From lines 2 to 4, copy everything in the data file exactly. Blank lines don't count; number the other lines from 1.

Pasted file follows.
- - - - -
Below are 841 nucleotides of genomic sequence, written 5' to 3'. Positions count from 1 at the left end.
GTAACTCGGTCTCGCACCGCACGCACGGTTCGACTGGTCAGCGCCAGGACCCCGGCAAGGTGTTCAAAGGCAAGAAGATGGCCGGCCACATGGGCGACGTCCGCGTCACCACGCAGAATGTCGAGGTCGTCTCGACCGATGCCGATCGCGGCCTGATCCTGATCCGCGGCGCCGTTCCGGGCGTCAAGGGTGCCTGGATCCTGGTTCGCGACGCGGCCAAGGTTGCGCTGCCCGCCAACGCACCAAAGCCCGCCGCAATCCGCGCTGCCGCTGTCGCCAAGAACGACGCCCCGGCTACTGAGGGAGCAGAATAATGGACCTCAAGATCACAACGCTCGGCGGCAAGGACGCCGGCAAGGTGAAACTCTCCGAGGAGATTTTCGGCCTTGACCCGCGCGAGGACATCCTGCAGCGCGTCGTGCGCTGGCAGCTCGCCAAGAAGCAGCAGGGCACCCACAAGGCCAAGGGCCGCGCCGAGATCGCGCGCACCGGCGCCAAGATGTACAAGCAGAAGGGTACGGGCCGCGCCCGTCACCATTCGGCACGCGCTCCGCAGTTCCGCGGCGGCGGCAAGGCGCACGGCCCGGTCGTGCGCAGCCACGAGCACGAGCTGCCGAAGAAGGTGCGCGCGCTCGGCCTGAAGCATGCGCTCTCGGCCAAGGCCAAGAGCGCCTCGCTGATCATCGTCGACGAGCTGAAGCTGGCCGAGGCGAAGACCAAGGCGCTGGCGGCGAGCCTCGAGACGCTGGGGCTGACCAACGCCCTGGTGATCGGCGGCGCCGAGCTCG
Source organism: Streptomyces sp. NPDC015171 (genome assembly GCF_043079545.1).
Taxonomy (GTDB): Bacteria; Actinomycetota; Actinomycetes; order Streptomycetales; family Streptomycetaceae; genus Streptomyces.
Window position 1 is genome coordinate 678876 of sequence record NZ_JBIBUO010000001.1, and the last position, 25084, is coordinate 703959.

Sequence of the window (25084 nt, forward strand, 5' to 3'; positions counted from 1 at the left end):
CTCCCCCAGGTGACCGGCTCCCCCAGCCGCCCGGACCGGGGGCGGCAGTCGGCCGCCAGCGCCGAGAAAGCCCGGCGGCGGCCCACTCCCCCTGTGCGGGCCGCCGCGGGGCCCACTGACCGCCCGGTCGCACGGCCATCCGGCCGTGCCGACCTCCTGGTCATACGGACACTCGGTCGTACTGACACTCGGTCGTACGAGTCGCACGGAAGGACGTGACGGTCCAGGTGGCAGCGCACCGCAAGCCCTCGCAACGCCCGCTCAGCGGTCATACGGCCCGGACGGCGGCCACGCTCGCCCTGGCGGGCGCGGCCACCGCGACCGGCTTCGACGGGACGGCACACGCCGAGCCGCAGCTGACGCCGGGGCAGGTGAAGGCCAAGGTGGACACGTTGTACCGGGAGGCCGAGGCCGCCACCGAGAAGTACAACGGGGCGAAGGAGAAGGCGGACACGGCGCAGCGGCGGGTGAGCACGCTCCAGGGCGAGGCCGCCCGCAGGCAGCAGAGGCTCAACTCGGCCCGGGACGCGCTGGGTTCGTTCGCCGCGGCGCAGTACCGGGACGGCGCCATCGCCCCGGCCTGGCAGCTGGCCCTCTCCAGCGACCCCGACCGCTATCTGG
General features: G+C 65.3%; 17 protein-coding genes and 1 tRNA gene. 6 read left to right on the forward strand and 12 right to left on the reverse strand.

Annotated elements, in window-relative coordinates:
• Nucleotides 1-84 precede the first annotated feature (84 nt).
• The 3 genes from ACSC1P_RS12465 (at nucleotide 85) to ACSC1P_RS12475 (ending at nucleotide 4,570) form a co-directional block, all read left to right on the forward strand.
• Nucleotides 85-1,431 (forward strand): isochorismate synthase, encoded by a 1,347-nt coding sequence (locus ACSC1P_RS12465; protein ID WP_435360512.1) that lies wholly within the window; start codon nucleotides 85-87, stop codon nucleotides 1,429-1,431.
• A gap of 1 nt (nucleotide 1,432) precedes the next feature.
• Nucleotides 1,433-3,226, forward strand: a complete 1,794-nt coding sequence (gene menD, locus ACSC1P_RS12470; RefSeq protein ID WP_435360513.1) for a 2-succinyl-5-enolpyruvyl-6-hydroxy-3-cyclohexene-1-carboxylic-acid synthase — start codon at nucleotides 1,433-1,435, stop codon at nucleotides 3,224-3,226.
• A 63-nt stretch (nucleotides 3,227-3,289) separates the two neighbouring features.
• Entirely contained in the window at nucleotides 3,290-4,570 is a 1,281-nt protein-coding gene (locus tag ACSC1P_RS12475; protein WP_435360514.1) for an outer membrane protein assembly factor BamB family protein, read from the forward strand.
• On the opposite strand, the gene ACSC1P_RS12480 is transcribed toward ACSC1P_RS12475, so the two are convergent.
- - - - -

GTAACTCGGTCTCGCACCGCACGCACGGTTCGACTGGTCAGCGCCAGGACCCCGGCAAGGTGTTCAAAGGCAAGAAGATGGCCGGCCACATGGGCGACGTCCGCGTCACCACGCAGAATGTCGAGGTCGTCTCGACCGATGCCGATCGCGGCCTGATCCTGATCCGCGGCGCCGTTCCGGGCGTCAAGGGTGCCTGGATCCTGGTTCGCGACGCGGCCAAGGTTGCGCTGCCCGCCAACGCACCAAAGCCCGCCGCAATCCGCGCTGCCGCTGTCGCCAAGAACGACGCCCCGGCTACTGAGGGAGCAGAATAATGGACCTCAAGATCACAACGCTCGGCGGCAAGGACGCCGGCAAGGTGAAACTCTCCGAGGAGATTTTCGGCCTTGACCCGCGCGAGGACATCCTGCAGCGCGTCGTGCGCTGGCAGCTCGCCAAGAAGCAGCAGGGCACCCACAAGGCCAAGGGCCGCGCCGAGATCGCGCGCACCGGCGCCAAGATGTACAAGCAGAAGGGTACGGGCCGCGCCCGTCACCATTCGGCACGCGCTCCGCAGTTCCGCGGCGGCGGCAAGGCGCACGGCCCGGTCGTGCGCAGCCACGAGCACGAGCTGCCGAAGAAGGTGCGCGCGCTCGGCCTGAAGCATGCGCTCTCGGCCAAGGCCAAGAGCGCCTCGCTGATCATCGTCGACGAGCTGAAGCTGGCCGAGGCGAAGACCAAGGCGCTGGCGGCGAGCCTCGAGACGCTGGGGCTGACCAACGCCCTGGTGATCGGCGGCGCCGAGCTCG
Source organism: Streptomyces sp. NPDC015171 (genome assembly GCF_043079545.1).
Taxonomy (GTDB): Bacteria; Actinomycetota; Actinomycetes; order Streptomycetales; family Streptomycetaceae; genus Streptomyces.